The pathology study gave the definitive diagnosis, being an immature cystic teratoma grade II (high grade). The microscopy study showed abundant growth from different tissues (cartilage, colon, bone, choroid plexus, retina, etc.)
Nowadays, one year after surgery, the neonate is controlled by the pediatric oncology with monthly AFP determination with serial cervical ultrasound studies for assessing the presence of remaining tumor. He is currently asymptomatic, with a growth and development correct.
The presence of pathology in the cervical position generates an important risk to the extrauterine viability, it forces to make an aggressive management of this pathology, as the case presented.
The presence of cervical teratomas, constitutes about 3% of neonatal teratomas, with low frequency, but they can generate significant neonatal morbidity and mortality because of the location and management [1, 2].
The natural history of congenital obstruction of the airway and digestive track is not well known. We know that the blockade creates a narrowing, so that it reduces the swallowing fetal amniotic fluid into stomach and it generates a dilatation of the preblock structures, and it adds difficulties of respiratory fluid excretion to amniotic cavity, so it explains the appearance of polyhydramnios [3, 4]. It is very important in all ultrasound examinations to check the correct filling fetal stomach.
This pathology requires an adequate ultrasonic early diagnosis and followup. We can extend our study with the use of other imaging techniques such as MRI, it helps especially in the differential diagnosis of a cervical tumor in the fetal study, in our case, thyroid origin was rejected because it had not the central position of the gland and the typical image of hyperintensity on T1 MRI. At the same time, lymphangioma was rejected by excessive present solid component, it would orient more a venolymphatic malformation.
The EXIT procedure (ex utero intrapartum treatment) is based on a multidisciplinary approach, looking for maintaining airway patency in extrauterine life. It uses the nasotracheal intubation, laryngeal mask, or tracheostomy, while uteroplacental circulation is maintained. So in this way, you can avoid the asphyxia due to tumor compressive effect, and in a second time, you will treat the obstruction.
The EXIT surgery gives to you a 45–60 minutes working time, to ensure the control of the neonatal airway, while the fetus has uteroplacental perfusion . In our case, the intubation was difficult, but we were able to avoid the need for tracheostomy, with neonatal airway control in 4 minutes.
This technique involves many risks. You must maintain an adequate uteroplacental perfusion with a good uterine relaxation, a mean arterial pressure above 65 mmHg with CVP around 10 cmH20 is recommended . So, you get an excellent fetal blood perfusion, but it is frequent with a poor uterine relaxation, the appearance of arterial desaturation, bradycardia, placental abruption, or umbilical cord compression. If you have a decrease in arterial perfusion, you will have fetal brain injury, secondary to hypoxia.
The most important maternal complications are the bleeding, you have so much time an intense uterine musculature relaxation to maintain a correct fetal perfusion, so the bleeding is higher. You must maintain the relaxation with the use of short half-life drugs, in order to delete quickly their effects after delivery. And the intensive use of Oxytocin, Ergometrine, or Carbetocin to get a well contracted uterus after the EXIT procedure is important. Another complication is the risk of endometritis by the manipulation that you have in the surgical place, so the use of prophylactic antibiotics is required.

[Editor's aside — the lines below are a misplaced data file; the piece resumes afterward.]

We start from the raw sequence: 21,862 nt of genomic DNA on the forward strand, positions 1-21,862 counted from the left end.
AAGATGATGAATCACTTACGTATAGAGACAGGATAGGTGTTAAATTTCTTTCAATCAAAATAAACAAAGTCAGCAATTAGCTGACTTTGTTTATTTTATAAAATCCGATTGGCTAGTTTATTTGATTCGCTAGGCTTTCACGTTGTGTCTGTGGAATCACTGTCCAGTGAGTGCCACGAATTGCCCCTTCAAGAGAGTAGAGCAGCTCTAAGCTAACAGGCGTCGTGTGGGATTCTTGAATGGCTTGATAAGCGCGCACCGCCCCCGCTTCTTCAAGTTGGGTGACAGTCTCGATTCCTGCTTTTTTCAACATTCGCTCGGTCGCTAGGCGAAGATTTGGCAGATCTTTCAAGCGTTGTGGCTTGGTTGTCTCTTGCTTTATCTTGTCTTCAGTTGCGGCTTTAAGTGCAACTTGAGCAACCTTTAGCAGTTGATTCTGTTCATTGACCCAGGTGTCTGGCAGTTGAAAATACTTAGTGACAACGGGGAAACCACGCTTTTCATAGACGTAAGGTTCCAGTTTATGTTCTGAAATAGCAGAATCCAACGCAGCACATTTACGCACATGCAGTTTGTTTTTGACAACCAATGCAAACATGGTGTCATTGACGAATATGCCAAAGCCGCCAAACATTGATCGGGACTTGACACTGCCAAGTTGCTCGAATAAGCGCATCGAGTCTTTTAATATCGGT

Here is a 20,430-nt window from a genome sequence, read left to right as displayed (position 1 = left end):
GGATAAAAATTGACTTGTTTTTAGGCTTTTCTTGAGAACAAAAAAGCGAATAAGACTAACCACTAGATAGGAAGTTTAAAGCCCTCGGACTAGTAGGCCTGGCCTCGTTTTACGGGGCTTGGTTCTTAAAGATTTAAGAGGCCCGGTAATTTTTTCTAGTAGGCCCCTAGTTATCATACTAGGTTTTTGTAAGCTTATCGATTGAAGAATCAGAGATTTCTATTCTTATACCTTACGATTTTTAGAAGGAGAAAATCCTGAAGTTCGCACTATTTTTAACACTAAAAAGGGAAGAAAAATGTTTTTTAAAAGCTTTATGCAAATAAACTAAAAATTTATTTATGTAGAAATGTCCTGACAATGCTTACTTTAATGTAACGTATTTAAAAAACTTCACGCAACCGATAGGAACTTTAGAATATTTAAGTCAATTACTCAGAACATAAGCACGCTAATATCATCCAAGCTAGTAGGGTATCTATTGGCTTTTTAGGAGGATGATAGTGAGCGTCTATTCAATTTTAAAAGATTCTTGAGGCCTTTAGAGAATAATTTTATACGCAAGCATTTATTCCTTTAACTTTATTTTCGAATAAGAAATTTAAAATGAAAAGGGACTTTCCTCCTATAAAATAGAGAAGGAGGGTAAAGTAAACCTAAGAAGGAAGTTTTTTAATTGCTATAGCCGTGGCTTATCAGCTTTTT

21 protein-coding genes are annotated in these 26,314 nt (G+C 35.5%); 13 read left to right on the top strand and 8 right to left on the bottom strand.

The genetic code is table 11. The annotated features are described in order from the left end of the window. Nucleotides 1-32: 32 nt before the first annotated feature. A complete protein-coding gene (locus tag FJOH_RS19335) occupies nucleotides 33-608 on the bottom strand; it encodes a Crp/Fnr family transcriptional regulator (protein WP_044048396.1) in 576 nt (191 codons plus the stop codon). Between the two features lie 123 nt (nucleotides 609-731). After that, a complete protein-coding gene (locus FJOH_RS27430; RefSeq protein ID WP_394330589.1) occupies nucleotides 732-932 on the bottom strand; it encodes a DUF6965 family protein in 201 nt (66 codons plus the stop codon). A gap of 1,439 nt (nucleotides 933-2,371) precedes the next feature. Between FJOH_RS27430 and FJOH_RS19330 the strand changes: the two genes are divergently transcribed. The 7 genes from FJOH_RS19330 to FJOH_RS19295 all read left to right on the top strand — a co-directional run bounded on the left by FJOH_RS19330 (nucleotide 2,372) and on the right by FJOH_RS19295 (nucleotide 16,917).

With all this information, the surgical complication rate is low. Hedrick et al. published a review of 42 EXIT cases, where they had only two puerperal endometritis and the need of blood transfusion in two patients .
The EXIT approach is an appropriate tool in the congenital airway obstruction management, because it allows the fetal adaptation into extrauterine life.
This procedure requires a multidisciplinary participation, it involves many professionals from different specialties, with a preoperative detailed planning. The detailed followup during the pregnancy is very important, you must be always conscious of the maternal-fetal wellbeing during the process.
At the same time, the ultrasound and MRI evaluation give to you the diagnosis and management option of congenital cervical pathology, as the case presented. Our therapeutic decision was based on the information obtained by ultrasonic monitoring.
- F. Y. Lim, T. M. Crombleholme, H. L. Hedrick et al., “Congenital high airway obstruction syndrome: natural history and management,” Journal of Pediatric Surgery, vol. 38, no. 6, pp. 940–945, 2003.
- S. Hirose, R. M. Sydorak, K. Tsao et al., “Spectrum of intrapartum management strategies for giant fetal cervical teratoma,” Journal of Pediatric Surgery, vol. 38, no. 3, pp. 446–450, 2003.
- C. J. Hartnick, M. Rutter, F. Lang, J. P. Willging, and R. T. Cotton, “Congenital high airway obstruction syndrome and airway reconstruction: an evolving paradigm,” Archives of Otolaryngology—Head and Neck Surgery, vol. 128, no. 5, pp. 567–570, 2002.
- D. Oepkes, A. K. K. Teunissen, M. Van de Velde, H. Devlieger, et al., “Congenital high airway obstruction síndrome successfully managed with ex—utero intrapartum treatment,” Ultrasound in Obstetrics & Gynecology, vol. 22, pp. 437–439, 2003.
- S. Manrique, F. Blasco, F. Munar, E. Andreu, M. D. Mateo, et al., “Dos casos de obstrucción de la vía aérea sometidos a EXIT: implicaciones anestésicas,” Revista Española de Anestesiología y Reanimación, vol. 54, pp. 45–48, 2007.
- C. Kill, B. Gebhardt, S. Schmidt, J. A. Werner, R. F. Maier, and H. Wulf, “Anesthesiological management of the EXIT procedure. Case report and literature review,” Anaesthesist, vol. 54, no. 11, pp. 1105–1110, 2005.
- H. L. Hedrick, “Ex utero intrapartum therapy,” Seminars in Pediatric Surgery, vol. 12, no. 3, pp. 190–195, 2003.